Sometimes, characters have flaws. These flaws help to make the character feel more natural and less like a carbon copy. Sera from the Dragon Age: Inquisition games is an excellent example of a character with flaws that tackle race issues. On getting to know her story, it can be pretty shocking to learn that Sera, an elf, hates anything remotely “elfy.” She utterly abandons her elven heritage, mocks the “traditional” tattoos, and goes so far as to bash Solas (another elf) for how he acts. In a true-to-her-character fashion, Sera plays off this rejection of heritage and culture as a joke. But this problem expertly plays into modern-day questions surrounding culture and whether or not we should be forced to follow our legacy.
On the other hand, a bad example of a character with flaws has to be Sten from Dragon Age: Origins. Now, the game has many flaws, which is expected as it’s an older game. But perhaps the most abrasive is the character of Sten, especially if you are playing a female Warden (the main protagonist in DA: Origins). Sten will make routine, negative observations about you. Especially surrounding topics relating to fighting, war, and anything typically deemed as “masculine”. As the story goes on, he eventually expresses a grudging approval and even admires your character with time. But the entire process feels jarring, tiresome, and just plain insulting. His character is downright unlikable at times.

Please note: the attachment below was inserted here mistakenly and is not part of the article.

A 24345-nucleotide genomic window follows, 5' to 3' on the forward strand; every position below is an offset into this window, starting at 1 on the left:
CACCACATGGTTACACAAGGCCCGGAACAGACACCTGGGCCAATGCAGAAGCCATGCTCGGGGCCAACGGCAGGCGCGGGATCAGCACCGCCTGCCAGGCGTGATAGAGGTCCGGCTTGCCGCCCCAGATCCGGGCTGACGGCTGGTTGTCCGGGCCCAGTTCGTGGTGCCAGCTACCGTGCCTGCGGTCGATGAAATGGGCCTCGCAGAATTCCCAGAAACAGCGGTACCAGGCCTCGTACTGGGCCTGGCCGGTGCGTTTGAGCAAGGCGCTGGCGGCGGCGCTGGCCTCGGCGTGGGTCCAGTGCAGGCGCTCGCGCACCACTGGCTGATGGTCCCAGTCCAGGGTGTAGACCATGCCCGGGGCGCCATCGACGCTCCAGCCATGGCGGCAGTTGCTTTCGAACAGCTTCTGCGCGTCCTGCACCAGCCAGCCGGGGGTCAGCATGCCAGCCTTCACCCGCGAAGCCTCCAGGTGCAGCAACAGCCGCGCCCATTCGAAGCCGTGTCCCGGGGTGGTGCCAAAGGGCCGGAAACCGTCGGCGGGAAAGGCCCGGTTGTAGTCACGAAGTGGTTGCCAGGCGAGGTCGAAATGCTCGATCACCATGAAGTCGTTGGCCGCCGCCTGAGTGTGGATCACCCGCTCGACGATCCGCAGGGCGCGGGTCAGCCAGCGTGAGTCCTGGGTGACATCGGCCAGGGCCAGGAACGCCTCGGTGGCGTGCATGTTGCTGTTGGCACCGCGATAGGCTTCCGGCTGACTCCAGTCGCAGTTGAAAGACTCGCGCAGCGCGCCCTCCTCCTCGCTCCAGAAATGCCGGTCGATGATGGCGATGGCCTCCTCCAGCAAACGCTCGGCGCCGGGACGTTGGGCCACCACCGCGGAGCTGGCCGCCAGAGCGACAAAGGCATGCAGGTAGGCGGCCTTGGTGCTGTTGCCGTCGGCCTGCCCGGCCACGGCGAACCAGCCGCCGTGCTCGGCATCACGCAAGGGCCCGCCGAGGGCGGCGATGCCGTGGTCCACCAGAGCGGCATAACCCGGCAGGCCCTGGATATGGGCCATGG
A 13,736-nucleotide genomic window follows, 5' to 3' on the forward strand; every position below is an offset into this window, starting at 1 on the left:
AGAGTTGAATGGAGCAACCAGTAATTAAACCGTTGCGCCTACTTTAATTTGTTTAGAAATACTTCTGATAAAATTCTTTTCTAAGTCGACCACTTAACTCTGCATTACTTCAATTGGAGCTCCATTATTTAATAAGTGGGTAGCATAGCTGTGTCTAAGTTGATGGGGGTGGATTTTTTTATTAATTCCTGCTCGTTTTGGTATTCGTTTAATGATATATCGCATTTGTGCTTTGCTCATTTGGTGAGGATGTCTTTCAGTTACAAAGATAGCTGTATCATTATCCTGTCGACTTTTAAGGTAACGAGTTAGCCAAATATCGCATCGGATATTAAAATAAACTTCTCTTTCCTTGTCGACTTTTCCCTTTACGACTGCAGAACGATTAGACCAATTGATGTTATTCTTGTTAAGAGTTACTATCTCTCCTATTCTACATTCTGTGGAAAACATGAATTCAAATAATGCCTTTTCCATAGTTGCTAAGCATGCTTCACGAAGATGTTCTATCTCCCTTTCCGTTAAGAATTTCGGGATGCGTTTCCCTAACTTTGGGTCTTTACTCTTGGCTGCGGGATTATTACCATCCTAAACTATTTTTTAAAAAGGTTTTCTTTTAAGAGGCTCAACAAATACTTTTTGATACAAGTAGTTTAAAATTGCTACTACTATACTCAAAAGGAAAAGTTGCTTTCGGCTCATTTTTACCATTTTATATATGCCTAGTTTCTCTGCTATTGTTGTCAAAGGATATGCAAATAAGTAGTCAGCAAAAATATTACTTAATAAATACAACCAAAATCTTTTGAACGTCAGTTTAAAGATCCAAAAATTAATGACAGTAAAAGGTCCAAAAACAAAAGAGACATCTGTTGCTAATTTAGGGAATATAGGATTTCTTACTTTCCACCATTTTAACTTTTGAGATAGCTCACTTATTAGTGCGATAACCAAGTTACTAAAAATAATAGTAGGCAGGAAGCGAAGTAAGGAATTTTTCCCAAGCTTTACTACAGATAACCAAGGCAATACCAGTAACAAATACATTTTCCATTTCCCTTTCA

Even with the excuse of being from a different culture, the way he expresses his views comes across in an incredibly misogynistic form. Perhaps the most annoying part is that the story could have been immensely impactful and an essential lesson to people with these views. But unfortunately, somewhere down the line, the portrayal of this flaw went sideways.